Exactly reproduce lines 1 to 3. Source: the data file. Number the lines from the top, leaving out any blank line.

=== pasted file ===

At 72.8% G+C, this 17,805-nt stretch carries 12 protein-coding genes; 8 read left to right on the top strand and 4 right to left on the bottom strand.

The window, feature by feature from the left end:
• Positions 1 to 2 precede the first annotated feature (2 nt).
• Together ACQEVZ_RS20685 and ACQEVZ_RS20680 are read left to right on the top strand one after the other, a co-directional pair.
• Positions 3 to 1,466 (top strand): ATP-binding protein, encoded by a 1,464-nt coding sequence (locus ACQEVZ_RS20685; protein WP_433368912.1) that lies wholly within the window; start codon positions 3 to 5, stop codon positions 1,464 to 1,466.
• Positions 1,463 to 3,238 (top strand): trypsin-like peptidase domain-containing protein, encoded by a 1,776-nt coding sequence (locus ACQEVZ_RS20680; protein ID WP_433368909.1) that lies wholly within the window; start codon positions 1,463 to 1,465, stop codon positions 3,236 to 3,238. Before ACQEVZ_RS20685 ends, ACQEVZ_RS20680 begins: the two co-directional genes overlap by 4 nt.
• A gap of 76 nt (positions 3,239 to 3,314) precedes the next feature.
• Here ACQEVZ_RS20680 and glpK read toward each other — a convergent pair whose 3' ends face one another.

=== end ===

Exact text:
At 72.8% G+C, this 17,805-nt stretch carries 12 protein-coding genes; 8 read left to right on the top strand and 4 right to left on the bottom strand.

The window, feature by feature from the left end:
• Positions 1 to 2 precede the first annotated feature (2 nt).